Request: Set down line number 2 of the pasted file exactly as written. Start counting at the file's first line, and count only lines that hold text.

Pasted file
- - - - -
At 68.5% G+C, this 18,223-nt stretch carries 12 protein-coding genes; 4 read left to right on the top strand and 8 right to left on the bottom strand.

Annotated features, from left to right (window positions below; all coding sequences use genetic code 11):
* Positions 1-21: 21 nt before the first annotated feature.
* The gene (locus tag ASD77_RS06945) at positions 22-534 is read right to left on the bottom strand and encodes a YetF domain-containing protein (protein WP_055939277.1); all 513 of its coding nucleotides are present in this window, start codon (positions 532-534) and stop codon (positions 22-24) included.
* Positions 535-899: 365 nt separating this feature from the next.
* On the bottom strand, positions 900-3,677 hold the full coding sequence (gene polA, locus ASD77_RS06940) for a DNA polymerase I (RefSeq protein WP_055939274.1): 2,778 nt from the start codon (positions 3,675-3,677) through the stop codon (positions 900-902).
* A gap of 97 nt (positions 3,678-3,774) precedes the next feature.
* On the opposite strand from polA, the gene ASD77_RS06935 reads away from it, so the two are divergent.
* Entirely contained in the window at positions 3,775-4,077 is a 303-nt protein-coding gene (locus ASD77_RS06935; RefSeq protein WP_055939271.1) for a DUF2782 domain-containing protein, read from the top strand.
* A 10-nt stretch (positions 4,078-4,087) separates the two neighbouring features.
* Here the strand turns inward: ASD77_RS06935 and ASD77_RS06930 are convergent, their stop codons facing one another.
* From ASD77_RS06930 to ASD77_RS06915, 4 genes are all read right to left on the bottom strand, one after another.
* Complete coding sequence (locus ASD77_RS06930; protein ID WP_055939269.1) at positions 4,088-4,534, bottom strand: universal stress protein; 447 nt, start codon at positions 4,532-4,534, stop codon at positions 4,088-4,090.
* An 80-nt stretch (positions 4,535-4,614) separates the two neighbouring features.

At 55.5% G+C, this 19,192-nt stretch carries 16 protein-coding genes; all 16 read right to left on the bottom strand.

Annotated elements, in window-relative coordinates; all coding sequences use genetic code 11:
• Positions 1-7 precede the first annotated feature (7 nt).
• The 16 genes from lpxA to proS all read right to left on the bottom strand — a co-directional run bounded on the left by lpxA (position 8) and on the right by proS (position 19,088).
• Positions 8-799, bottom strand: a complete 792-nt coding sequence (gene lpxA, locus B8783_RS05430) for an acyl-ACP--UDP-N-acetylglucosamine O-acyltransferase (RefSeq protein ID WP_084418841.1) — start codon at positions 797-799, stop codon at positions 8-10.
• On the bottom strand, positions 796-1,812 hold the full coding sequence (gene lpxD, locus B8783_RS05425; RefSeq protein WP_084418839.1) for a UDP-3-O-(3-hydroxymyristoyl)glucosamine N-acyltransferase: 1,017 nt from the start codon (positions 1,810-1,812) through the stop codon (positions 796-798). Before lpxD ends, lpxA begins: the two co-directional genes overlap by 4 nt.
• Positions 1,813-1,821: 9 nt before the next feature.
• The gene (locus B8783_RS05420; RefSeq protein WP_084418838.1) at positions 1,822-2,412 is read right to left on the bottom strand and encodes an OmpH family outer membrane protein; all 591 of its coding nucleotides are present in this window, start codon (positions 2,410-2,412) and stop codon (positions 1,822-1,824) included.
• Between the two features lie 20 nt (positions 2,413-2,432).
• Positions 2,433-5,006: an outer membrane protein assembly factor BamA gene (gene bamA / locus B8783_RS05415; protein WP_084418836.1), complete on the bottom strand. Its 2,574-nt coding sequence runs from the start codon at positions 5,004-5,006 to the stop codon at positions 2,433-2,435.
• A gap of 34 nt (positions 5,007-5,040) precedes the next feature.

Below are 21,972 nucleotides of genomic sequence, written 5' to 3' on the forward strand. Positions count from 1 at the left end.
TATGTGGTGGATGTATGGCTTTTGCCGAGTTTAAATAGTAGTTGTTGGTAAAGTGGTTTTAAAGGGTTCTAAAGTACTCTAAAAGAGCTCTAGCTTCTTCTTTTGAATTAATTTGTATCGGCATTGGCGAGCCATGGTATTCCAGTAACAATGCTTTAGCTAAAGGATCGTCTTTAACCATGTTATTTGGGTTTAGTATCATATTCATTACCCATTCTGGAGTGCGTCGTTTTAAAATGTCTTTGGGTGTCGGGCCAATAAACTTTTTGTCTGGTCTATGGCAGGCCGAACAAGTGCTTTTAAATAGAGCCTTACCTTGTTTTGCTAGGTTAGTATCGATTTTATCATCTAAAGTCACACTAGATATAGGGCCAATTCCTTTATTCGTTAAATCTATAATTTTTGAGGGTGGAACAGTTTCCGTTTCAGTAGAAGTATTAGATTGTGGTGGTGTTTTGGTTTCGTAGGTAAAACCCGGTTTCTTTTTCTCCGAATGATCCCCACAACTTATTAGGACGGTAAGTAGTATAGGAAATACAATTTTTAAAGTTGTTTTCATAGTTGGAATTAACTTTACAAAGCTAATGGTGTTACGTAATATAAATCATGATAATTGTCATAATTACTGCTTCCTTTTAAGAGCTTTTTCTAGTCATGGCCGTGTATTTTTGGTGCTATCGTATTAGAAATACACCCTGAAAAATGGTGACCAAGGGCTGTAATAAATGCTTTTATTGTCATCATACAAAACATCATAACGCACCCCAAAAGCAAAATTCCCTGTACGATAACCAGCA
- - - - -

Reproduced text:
Annotated features, from left to right (window positions below; all coding sequences use genetic code 11):